Under the directive of the Federal Housing Finance Agency, started to release detailed loan-level data in 2013. Todd W. Schneider looked at the data recently, evaluating default rates — the proportion of loans that fell into deliquency — with a bit of geography.
California, Nevada, Arizona, and Florida were in particularly bad shape during the 2005 through 2007 bubble. Some counties had more than 40 percent of loans default. I don’t know much about loans, but that seems high. And there was plenty of contrast as you evaluate nearby areas.
It’s less than 100 miles from San Francisco to Modesto and Stockton, and only 35 miles from Anaheim to Riverside, yet we see such dramatically different default rates between the inland regions and their relatively more affluent coastal counterparts.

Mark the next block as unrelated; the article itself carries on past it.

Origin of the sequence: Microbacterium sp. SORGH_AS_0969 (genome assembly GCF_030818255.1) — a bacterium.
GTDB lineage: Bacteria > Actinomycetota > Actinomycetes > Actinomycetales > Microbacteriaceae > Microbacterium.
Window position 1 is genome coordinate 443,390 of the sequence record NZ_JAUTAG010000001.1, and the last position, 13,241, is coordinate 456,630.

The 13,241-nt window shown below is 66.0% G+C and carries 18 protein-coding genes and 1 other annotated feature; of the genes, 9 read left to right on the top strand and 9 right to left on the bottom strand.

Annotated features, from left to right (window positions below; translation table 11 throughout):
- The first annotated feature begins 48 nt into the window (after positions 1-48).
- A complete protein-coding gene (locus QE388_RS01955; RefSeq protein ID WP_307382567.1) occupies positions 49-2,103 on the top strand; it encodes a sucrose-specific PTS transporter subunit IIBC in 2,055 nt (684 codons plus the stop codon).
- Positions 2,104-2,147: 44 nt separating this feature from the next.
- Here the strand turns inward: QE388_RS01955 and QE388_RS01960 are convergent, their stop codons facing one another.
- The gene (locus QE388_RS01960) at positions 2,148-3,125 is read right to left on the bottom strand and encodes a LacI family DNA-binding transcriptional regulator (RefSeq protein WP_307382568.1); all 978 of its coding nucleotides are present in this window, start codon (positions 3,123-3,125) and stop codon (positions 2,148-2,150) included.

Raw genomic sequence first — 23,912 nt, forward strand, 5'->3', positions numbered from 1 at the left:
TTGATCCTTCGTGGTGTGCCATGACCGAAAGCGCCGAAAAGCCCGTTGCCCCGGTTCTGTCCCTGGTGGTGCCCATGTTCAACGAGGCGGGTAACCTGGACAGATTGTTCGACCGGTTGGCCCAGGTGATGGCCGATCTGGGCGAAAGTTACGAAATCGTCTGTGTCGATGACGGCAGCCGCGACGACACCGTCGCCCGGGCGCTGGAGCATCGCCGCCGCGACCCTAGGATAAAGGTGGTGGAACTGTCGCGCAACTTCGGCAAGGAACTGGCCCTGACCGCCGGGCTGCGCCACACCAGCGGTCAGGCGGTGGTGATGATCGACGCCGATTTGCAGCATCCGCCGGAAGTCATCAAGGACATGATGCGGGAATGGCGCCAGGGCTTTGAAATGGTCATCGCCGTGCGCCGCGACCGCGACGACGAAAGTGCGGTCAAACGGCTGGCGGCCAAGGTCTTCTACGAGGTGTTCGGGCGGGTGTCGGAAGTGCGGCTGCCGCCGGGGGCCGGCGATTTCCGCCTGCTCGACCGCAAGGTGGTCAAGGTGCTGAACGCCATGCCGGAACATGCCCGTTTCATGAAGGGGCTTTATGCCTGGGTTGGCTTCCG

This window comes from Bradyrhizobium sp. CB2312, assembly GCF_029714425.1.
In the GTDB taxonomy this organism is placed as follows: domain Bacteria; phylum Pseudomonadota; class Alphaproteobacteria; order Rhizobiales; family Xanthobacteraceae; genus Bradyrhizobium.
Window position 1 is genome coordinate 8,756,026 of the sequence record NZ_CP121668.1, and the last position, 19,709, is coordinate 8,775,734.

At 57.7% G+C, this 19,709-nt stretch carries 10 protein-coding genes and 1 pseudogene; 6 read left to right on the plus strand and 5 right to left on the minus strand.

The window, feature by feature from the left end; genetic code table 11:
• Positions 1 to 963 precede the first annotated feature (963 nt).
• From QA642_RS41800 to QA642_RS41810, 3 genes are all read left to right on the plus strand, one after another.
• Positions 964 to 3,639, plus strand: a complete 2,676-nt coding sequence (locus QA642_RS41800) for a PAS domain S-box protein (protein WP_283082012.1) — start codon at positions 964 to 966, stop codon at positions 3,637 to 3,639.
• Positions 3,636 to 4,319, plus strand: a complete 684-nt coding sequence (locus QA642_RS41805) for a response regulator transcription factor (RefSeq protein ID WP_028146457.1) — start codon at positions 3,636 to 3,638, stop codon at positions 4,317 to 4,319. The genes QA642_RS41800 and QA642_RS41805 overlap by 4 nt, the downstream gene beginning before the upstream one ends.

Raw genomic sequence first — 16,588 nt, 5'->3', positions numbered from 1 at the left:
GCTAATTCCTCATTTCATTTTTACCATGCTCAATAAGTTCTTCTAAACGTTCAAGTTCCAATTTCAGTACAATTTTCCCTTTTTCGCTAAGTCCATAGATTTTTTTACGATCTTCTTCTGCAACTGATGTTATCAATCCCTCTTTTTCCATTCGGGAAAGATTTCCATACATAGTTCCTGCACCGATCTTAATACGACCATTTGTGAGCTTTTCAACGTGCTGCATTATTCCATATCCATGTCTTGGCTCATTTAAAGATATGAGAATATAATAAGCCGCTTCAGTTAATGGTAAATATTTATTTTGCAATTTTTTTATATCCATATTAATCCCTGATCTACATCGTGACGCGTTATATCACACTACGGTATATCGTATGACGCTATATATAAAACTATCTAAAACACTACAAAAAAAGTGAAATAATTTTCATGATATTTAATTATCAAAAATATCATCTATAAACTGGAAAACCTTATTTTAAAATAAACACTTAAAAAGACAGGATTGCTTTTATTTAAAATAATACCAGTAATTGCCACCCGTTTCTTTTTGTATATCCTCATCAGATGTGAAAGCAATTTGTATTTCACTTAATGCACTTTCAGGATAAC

Aside from the analysis though, maybe the most interesting bit is Schneider’s previous experience as a mortgage analyst and the contrast of analysis a few years ago to now.
Between licensing data and paying for expensive computers to analyze it, you could have easily incurred costs north of a million dollars per year. Today, in addition to Fannie and Freddie making their data freely available, we’re in the midst of what I might call the “medium data” revolution: personal computers are so powerful that my MacBook Air is capable of analyzing the entire 215 GB of data, representing some 38 million loans, 1.6 billion observations, and over $7.1 trillion of origination volume. Furthermore, I did everything with free, open-source software. I chose PostgreSQL and R, but there are plenty of other free options you could choose for storage and analysis.
You can check out the code on GitHub. [Thanks, Todd]